Can a fracture in the metatarsal seem like a plantar plate sprain? Well, that’s what we’re talking about today on the Doc On The Run Podcast.
There are times when you might have a fracture in your foot and your doctor wants to order an X-ray. There are other times when it’s extremely unlikely that you have a broken bone at all and it’s just a soft tissue injury in which case, the X-rays would be a total waste of time, money and frankly, unnecessary exposure to radiation. So, you always want to make sure that it’s really necessary to do X-rays before you get X-rays.
One of the questions I get a lot is when somebody has pain that seems like it’s a plantar plate injury, they want to know if it might actually be a fracture. And I have only seen one case where somebody actually had pain in the exact same spot you would have pain when you had a plantar plate injury.
Not surprisingly, if you press right on the bottom of the foot, right where the toe attaches to the second metatarsal where the plantar plate ligament is, it hurts. Now in this case, the guy actually had a tiny little chip fracture right under the plantar plate ligament and so when he pressed on it, it seemed like a plantar plate type of injury.
His story didn’t fit with that. So, I was suspicious that he had a fracture because of the way the injury happened. But if the only thing you said is where does it hurt when you push on it, and he had said it only hurts right here, I would have said “Yeah, that’s probably a plantar plate sprain.” But this is why you have to really take the whole picture into account.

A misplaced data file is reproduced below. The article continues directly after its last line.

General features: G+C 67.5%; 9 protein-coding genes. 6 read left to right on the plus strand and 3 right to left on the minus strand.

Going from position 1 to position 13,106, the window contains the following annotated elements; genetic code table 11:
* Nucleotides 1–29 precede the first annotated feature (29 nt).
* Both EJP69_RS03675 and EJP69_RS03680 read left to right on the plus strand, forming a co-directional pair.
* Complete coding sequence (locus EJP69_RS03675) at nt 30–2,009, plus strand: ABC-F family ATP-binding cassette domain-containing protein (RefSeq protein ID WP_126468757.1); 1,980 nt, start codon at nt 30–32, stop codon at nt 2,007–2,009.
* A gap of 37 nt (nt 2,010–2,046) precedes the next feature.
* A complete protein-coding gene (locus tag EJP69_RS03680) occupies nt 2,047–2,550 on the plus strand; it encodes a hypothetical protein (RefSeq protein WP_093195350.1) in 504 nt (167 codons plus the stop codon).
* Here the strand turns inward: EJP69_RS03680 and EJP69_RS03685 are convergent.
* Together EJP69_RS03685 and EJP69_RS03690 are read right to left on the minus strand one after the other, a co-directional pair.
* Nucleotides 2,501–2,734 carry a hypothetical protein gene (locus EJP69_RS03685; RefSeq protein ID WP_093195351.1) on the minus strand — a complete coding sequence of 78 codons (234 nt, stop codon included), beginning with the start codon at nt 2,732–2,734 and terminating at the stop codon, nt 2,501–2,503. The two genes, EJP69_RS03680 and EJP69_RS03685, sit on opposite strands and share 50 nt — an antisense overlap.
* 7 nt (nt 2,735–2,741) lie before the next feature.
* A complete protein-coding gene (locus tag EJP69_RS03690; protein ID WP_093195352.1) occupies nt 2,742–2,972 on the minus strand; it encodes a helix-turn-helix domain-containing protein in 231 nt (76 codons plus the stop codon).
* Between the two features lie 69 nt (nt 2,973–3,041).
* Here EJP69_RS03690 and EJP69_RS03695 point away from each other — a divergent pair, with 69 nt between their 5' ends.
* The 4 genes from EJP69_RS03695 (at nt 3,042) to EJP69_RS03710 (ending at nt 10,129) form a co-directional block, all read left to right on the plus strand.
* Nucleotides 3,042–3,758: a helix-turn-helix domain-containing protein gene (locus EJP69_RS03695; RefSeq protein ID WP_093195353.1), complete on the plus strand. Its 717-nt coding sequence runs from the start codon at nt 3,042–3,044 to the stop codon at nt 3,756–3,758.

In his case, he’s actually a running coach and he was doing a training drill where he was doing some skipping drills basically swinging his foot through barefoot on the track to warm up. And what happened is that as he was swinging through barefoot, the foot actually slammed into the track and it actually chipped the metatarsal bone, specifically the metatarsal head. And in that case, this is different.
It did hurt when he pushed on it, obviously but it was a different injury. It wasn’t a soft tissue injury. It wasn’t a plantar plate sprain and it had to be treated differently. So, when we got X-rays of the foot, you could actually see this little bitty fracture right there. But you have to get specific views to make sure you see it. In that case, we had to actually get a view of his foot called the sesamoid axial view where you pull up the toes and you’re actually looking straight under the metatarsal, which allowed it to look and see if the bottom of the metatarsal head is actually broken off.
Again, the reason I’m bringing this up is that it can happen extremely unlikely because I have only seen this once and his story fit more with a fracture than it did with a plantar plate ligament injury, which made it completely justifiable to get X-rays to take a look.
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